Monday, January 28, 2013

Three Homemade Masks That Really Work

Herbal Masks
Acne and Oily Skin Facial Mask
This mask is also an excellent blackheads reducer.

Lemon grass
Saint Johns wort

The How to
Add equal amounts of the herbs (you can also use a herbal tea of each kind!) to a dish. Add boiled water, then let it get cold for 1 hour. Apply the mask for 20 minutes, while avoiding getting it into eyes, then wash it with a warm and then cold water.

Be sure you are not allergic to any of the materials above, and apply your oily skin moisturizer right after the mask. The later should be done after every skin cleaning procedure.
The Benefits
Lemon grass is antibacterial, which makes it a great cleanser. The saint Johns wort is a common oily skin ingredient for cleansers and tonics, the chamomile is a great anti-inflammatory. More Acne and Oily Skin Masks.

Dry Skin Facial Mask

Calendula (Marigold)
Jasmine leaves
Lavender essential oil, 1/8 of a spoon

Stir the equally added herbs in a hot water, then wait for an hour. Add the lavender essential oil.
Put on a clean skin for 20 minutes, then wash gently. Use this mask up to twice a week to avoid clogging the pores.

All the ingredients above will soften the dry skin and nourish it with antioxidants. The lavender oil adds essential oils to your skin and protects the epidermis.

Facial Mask for Sensitive Skin

Calendula leaves
Aloe Vera leaves or gel

Mix the herbs (fresh or dry) in a boiled water. Let it to cool down completely. Apply for 20 minutes on a clear face, then wash it.
Use this mask twice a week at most and like all the masks- test it in a hidden place of your skin.

The Aloe Vera restores damages skin cells and relaxes it, the Eucalyptus helps the itching and the swollen skin and the Marigold treats the skin for blemishes.
You can use essential oils of eucalyptus and calendula; just be sure to dilute couple of drops of these oils with water.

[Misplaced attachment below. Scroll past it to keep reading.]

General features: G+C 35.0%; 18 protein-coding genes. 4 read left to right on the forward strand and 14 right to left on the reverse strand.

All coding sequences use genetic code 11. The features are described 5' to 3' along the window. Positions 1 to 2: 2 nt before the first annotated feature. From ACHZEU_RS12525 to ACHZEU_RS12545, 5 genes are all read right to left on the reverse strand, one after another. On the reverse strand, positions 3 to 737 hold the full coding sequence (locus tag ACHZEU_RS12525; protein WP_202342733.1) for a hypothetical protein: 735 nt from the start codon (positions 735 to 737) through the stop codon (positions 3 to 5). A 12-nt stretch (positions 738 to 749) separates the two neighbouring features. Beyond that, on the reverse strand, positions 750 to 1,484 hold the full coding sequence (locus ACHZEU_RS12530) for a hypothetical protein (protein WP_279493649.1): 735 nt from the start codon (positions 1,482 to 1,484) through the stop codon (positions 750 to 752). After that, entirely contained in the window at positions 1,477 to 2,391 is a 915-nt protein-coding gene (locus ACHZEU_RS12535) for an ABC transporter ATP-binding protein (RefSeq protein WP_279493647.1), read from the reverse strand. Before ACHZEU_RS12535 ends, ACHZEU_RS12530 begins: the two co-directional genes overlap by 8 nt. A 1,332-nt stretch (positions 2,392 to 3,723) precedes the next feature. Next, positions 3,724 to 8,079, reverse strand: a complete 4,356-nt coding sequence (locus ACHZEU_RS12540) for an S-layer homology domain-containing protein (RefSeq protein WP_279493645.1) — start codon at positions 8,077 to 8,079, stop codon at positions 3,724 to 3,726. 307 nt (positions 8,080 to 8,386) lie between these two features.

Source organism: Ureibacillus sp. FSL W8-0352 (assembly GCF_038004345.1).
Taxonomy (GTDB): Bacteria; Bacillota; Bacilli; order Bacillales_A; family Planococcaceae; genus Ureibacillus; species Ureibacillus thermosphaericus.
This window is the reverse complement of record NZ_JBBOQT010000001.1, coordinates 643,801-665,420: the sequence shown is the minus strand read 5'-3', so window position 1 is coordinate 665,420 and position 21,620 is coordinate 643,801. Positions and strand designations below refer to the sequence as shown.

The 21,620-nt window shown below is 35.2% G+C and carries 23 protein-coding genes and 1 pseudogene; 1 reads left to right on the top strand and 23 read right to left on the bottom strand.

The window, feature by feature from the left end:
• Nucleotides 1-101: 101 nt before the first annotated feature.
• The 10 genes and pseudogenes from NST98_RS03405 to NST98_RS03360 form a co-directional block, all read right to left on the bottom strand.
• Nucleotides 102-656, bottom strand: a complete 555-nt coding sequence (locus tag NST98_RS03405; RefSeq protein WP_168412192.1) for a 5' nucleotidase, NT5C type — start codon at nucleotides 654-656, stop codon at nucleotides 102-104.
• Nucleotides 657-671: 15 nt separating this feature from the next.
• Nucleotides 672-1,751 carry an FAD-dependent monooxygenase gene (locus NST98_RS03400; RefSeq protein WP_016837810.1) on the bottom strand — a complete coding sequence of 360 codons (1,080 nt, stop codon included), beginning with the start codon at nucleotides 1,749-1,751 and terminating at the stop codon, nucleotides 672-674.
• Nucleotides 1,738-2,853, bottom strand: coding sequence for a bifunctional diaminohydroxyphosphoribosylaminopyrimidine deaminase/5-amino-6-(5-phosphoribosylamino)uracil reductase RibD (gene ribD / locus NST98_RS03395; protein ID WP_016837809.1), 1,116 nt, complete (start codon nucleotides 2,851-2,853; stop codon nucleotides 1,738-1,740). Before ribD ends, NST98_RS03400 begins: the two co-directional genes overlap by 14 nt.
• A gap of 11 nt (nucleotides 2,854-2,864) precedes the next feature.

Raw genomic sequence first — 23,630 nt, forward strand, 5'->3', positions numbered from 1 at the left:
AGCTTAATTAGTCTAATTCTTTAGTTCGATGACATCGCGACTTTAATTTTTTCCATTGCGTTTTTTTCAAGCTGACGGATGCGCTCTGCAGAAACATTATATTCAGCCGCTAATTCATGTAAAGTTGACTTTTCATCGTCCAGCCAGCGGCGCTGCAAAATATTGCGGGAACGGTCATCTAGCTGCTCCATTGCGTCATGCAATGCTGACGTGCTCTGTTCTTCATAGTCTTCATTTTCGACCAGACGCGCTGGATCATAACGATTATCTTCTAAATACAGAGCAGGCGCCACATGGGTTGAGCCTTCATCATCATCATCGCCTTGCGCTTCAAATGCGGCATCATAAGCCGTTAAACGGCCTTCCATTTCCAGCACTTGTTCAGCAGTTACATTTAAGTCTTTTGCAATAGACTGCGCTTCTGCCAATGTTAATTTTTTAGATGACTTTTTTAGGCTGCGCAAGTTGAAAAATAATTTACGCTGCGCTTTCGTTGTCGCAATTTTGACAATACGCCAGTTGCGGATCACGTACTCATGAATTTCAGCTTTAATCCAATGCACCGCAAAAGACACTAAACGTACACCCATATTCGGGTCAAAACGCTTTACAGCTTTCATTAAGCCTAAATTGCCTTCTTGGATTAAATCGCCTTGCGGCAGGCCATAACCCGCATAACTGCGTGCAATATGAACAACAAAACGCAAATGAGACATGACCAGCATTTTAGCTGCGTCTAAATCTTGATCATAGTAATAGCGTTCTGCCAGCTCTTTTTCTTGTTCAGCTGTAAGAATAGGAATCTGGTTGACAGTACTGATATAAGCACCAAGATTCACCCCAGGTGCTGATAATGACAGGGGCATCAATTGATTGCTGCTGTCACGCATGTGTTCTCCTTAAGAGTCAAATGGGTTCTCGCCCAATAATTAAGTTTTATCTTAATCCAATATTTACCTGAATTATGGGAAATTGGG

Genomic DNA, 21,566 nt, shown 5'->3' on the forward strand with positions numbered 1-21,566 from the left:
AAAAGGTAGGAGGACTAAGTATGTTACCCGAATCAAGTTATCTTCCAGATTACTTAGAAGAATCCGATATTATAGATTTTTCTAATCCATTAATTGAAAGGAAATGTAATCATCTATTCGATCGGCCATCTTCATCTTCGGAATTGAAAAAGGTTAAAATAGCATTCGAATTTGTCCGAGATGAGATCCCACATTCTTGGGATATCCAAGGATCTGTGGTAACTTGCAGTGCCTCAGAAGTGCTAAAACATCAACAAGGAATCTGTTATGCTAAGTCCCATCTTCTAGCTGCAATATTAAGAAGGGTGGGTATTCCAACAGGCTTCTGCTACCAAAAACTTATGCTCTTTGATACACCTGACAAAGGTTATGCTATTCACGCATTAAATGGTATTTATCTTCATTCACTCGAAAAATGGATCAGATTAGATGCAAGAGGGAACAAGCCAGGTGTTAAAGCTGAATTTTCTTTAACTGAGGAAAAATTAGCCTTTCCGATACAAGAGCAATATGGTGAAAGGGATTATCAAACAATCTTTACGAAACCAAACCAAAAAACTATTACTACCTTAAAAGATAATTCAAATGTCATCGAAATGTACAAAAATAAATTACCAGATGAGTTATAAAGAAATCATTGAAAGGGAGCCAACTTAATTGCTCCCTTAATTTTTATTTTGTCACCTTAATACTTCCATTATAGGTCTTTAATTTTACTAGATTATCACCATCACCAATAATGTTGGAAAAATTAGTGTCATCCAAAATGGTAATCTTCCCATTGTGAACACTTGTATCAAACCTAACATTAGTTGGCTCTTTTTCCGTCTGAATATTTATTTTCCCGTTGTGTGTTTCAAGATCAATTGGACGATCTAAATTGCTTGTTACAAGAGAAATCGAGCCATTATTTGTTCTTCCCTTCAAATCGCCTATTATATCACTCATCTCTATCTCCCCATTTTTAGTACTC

Sunday, January 27, 2013

Ginseng...Ancient Remedy...New Craze

We beauty junkies are no strangers to wackadoo skin treatments. From coconut water to tomato paste, there's few things we haven't slathered on or slugged down in our quest for perfect skin. And we're always on the lookout for the next miracle ingredient that promises to zap zits, get rid of wrinkles and give us that elusive, healthy glow - even on four hours' sleep.

Turns out, beauty's newest miracle ingredient is actually very old: ginseng. The humble-looking, knobbly root of the ginseng plant has been consumed in Asian countries for centuries, and is credited with a host of health benefits from increased energy to weight loss. These days, ginseng is also popping up in our favorite skin care products, promising to detox skin and fight premature aging. Sounds too good be true, right? We spoke with our favorite skin care experts to get the scoop on whether ginseng is the real deal, or just the latest hype.

First up: that elusive glow. In a study conducted by the University of Maryland Medical Center, ginseng consumption was found to improve circulation. According to Origins Director of Product Development Wendy Brooks, those same properties benefit the skin when applied topically: "Ginseng contains compounds that boost bloodflow, which keeps skin looking fresh, healthy, and energized." Annet King, Director of Global Education at the International Dermal Institute agrees. "It's an antioxidant and stimulant, so it's great for dull, aging skin," she says.

Tired skin will also benefit from ginseng's anti-inflammatory effects. "Ginseng brightens and depuffs undereye skin - it's great for combating dark circles," says Brooks. (We'll definitely remember that next time we're out 'til last call.)

While ginseng is a boon to most skin types, our experts agree that mature skin will see the most benefit. According to Sulwhasoo's Research & Development specialists, ginseng's antioxidant effects can help heal damaged, dry, or aging skin.

The jury's still out on whether ginseng can benefit acne-prone skin, but King says new research is promising. "In addition to anti-aging benefits, recent research points to ginseng reducing over-active oil glands," she says. "It's also recognized as an anti-bacterial agent."

So, let's review: Ginseng reduces puffiness, brightens undereye circles, prevents wrinkles, may benefit acne, and boosts bloodflow for a natural glow. Convinced this stuff deserves a place in your medicine cabinet yet? If you like the DIY route, consider this tutorial on how to whip up your own ginseng mask. For the less crafty, you can also find ginseng in a wide range of beauty products. Whether you get your beauty fix at Saks or CVS, here's a few of our fave ways to get ginseng into your anti-aging arsenal:

Origins GinZing Refreshing eye cream, $30, available at Origins; Dermalogica CoverTint SPF20, $44, available at Dermalogica; Sulwhasoo Concentrated Ginseng Cream, $220, available at Sulwhasoo; WEI Ginseng Repairing Hand Cream, $12, available at

Saturday, January 26, 2013

Pizza ... slow cooker

Prep : 25 minutes Cook : 1 hour Makjes 12 servings